The central government can create incentives for SNGs to deliver their share of the green strategy, while not infringing on their level of financial autonomy.10 Even though SNGs enjoy different degrees of autonomy (both institutional and financial), the central (or federal) government may—depending on fiscal decentralization arrangement and political economy constraints—encourage or even force SNGs to follow green or climate-friendly objectives. For instance, part of the fiscal transfers to SNGs can be explicitly tied to low-carbon investments or green policies (for example, Indonesia). The central government can also impose green requirements on SNGs through reporting obligations and monitoring of performance indicators (for example, China). Equalization mechanisms could also play a role in ensuring that the SNGs that are more vulnerable to climate change, because of their location for instance, receive additional resources.

Guiding Principles for a Successful Green PFM Reform Strategy

A strategy is necessary to successfully implement green PFM reforms. Entry points to integrate climate priorities into the budget process are many. Taking advantage of all entry points at once to implement green PFM is not realistic, particularly in LIDCs facing tight capacity constraints. All governments interested in green PFM reforms should, early on, make strategic decisions on which practices they wish to prioritize, consistent with their national priorities and level of capacity. They should also know who to involve and how to plan and monitor their implementation ahead, and capacity development needs should be identified and tackled, possibly supported by development partners, think tanks, and/or academia. High-level support and commitment to reform are crucial to the success of the strategy. Existing diagnostic tools, such as the upcoming IMF’s Climate Macroeconomic Assessment Program, the UNDP’s Climate Public Expenditure and Institutional Review, or the climate-responsive Public Expenditure and Financial Accountability can help governments identify green PFM reform priorities and design a realistic reform strategy.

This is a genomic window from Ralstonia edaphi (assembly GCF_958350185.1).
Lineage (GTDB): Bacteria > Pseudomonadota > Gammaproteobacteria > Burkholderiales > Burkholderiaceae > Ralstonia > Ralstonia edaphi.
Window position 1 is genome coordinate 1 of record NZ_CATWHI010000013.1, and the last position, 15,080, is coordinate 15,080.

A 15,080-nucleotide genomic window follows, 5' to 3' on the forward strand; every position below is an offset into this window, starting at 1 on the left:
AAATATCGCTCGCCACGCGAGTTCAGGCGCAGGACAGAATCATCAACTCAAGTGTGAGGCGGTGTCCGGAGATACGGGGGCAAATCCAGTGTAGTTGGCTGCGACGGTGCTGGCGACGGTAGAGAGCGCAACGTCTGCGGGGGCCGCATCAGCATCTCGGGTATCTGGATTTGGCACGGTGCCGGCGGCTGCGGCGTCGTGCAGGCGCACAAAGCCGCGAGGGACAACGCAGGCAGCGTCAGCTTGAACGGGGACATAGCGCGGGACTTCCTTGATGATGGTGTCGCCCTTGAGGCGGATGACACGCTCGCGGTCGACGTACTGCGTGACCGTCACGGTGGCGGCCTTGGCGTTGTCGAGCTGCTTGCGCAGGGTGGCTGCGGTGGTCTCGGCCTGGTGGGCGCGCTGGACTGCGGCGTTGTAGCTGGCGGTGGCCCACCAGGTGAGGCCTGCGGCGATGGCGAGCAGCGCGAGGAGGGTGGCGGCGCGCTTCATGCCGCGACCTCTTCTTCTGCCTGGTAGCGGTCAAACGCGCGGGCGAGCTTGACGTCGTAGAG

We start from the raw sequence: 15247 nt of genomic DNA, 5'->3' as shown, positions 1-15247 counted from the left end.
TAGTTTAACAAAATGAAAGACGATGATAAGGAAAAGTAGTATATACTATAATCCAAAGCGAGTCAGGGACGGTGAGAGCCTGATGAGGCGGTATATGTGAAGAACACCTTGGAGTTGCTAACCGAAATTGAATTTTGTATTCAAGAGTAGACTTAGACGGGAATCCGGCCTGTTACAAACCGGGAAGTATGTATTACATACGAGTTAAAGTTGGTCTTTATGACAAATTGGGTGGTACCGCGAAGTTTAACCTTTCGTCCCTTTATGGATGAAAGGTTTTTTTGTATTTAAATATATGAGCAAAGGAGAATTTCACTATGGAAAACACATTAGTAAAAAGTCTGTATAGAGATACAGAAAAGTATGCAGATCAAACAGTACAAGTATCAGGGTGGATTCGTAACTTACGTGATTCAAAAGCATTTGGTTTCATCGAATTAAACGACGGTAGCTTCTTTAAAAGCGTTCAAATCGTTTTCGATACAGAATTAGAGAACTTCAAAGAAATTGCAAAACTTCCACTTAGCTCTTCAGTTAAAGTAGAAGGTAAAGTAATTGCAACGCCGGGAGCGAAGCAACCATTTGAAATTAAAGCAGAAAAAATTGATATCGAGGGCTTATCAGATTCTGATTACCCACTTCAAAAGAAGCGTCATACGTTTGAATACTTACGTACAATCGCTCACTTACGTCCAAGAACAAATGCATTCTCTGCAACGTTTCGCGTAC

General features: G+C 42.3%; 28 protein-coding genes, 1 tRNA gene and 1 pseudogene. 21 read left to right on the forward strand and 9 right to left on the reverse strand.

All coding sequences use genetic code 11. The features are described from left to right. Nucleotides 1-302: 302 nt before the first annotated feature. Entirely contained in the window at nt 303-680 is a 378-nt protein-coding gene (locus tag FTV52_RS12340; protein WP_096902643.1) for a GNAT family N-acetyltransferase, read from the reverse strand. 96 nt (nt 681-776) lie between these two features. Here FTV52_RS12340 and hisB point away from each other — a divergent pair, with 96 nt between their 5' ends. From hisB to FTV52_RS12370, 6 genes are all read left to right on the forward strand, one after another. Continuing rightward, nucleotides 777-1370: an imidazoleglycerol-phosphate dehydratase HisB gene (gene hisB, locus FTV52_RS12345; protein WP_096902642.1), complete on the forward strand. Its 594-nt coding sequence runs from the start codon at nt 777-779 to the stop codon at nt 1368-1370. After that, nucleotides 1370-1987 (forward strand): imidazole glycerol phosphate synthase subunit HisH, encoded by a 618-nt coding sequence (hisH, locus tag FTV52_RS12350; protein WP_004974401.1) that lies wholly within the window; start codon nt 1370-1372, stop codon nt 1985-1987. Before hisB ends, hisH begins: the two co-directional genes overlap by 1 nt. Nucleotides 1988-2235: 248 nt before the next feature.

Five guiding principles can be proposed for the successful design and implementation of a green PFM reform strategy. It is recommended for all countries to follow these principles, regardless of the priorities laid out in the strategy or the level of capacity in the country. They are, however, general in nature and do not preclude the need for a country-specific approach to green PFM reform, depending in particular on the vulnerability to climate change or the level of sophistication of the existing PFM system.

Principle 1. Several prerequisites are necessary for successful green PFM reforms.

“Greening” PFM systems makes sense only if the basic elements of a functional PFM system are in place. Priorities in this respect are ensuring basic financial compliance, with a robust budget preparation and budget execution processes, ideally underpinned by a functional financial management information system. Such fundamental PFM features are also required to access climate finance (such as the Green Climate Fund; see Novta, Preston, and Weerathunga, forthcoming). It is critically important that countries ensure these prerequisites are in place, especially in low-capacity countries that are particularly vulnerable to climate change. Further, it would be counterproductive to strive to implement sophisticated green PFM practices in a country where, for example, there are large and systemic expenditure overruns each year, leading to massive changes in the composition and breakdown of expenditure over the budget year. In such a case, the priority should be to reach a basic standard of PFM performance. There are, however, opportunities to incorporate some green PFM practices as the core systems are developed (see Principle 3).

Strong political backing and ownership is even more necessary than for a standard PFM reform agenda. To some extent, improving the overall PFM framework to enhance its effectiveness and efficiency is the “core business” of a MoF. Political buy-in is necessary both to overcome resistance from other stakeholders and to induce them to spend some time and energy on designing and implementing reforms rather than on current affairs. However, the MoF has a direct stake in the changes, and the reform impetus may be to some extent self-sustaining. This is not the case with respect to green PFM reforms, as incorporating “green” concerns into the PFM system is not a natural part of the mandate of the MoF. Hence, the MoF will move only if there is a clear political signal. Political leadership is important, particularly at the beginning of the reforms, to embed green PFM tools in the legal framework and successfully implement them. Policy documents reflecting green or climate commitments can also be instrumental in aligning green PFM with the existing PFM framework or ongoing PFM reforms. For example, in Bangladesh, the MoF published a Climate Fiscal Framework (CFF) providing the foundation for pursuing a climate-inclusive PFM reform agenda.